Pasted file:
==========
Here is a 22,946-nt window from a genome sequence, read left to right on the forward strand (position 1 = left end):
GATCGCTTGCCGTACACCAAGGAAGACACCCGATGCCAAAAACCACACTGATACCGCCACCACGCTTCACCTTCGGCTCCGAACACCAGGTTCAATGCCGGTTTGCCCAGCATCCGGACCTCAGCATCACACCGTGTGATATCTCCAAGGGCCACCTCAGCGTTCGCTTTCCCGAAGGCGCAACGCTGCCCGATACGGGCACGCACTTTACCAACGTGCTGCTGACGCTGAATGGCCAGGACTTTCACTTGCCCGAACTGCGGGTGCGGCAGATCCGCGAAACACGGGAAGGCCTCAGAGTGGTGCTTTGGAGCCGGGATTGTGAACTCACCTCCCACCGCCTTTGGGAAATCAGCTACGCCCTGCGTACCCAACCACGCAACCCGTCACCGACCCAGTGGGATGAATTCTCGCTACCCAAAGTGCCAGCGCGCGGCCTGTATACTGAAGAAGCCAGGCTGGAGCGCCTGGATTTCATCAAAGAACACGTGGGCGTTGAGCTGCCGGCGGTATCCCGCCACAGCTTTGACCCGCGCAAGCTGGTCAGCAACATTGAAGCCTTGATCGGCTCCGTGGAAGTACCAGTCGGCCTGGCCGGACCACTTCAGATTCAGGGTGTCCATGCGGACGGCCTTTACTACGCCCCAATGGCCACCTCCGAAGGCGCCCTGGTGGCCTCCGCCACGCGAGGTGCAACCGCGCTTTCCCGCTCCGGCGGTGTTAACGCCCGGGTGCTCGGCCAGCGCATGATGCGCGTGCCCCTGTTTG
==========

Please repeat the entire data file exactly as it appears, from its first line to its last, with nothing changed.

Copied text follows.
Here is a 22,946-nt window from a genome sequence, read left to right on the forward strand (position 1 = left end):
GATCGCTTGCCGTACACCAAGGAAGACACCCGATGCCAAAAACCACACTGATACCGCCACCACGCTTCACCTTCGGCTCCGAACACCAGGTTCAATGCCGGTTTGCCCAGCATCCGGACCTCAGCATCACACCGTGTGATATCTCCAAGGGCCACCTCAGCGTTCGCTTTCCCGAAGGCGCAACGCTGCCCGATACGGGCACGCACTTTACCAACGTGCTGCTGACGCTGAATGGCCAGGACTTTCACTTGCCCGAACTGCGGGTGCGGCAGATCCGCGAAACACGGGAAGGCCTCAGAGTGGTGCTTTGGAGCCGGGATTGTGAACTCACCTCCCACCGCCTTTGGGAAATCAGCTACGCCCTGCGTACCCAACCACGCAACCCGTCACCGACCCAGTGGGATGAATTCTCGCTACCCAAAGTGCCAGCGCGCGGCCTGTATACTGAAGAAGCCAGGCTGGAGCGCCTGGATTTCATCAAAGAACACGTGGGCGTTGAGCTGCCGGCGGTATCCCGCCACAGCTTTGACCCGCGCAAGCTGGTCAGCAACATTGAAGCCTTGATCGGCTCCGTGGAAGTACCAGTCGGCCTGGCCGGACCACTTCAGATTCAGGGTGTCCATGCGGACGGCCTTTACTACGCCCCAATGGCCACCTCCGAAGGCGCCCTGGTGGCCTCCGCCACGCGAGGTGCAACCGCGCTTTCCCGCTCCGGCGGTGTTAACGCCCGGGTGCTCGGCCAGCGCATGATGCGCGTGCCCCTGTTTG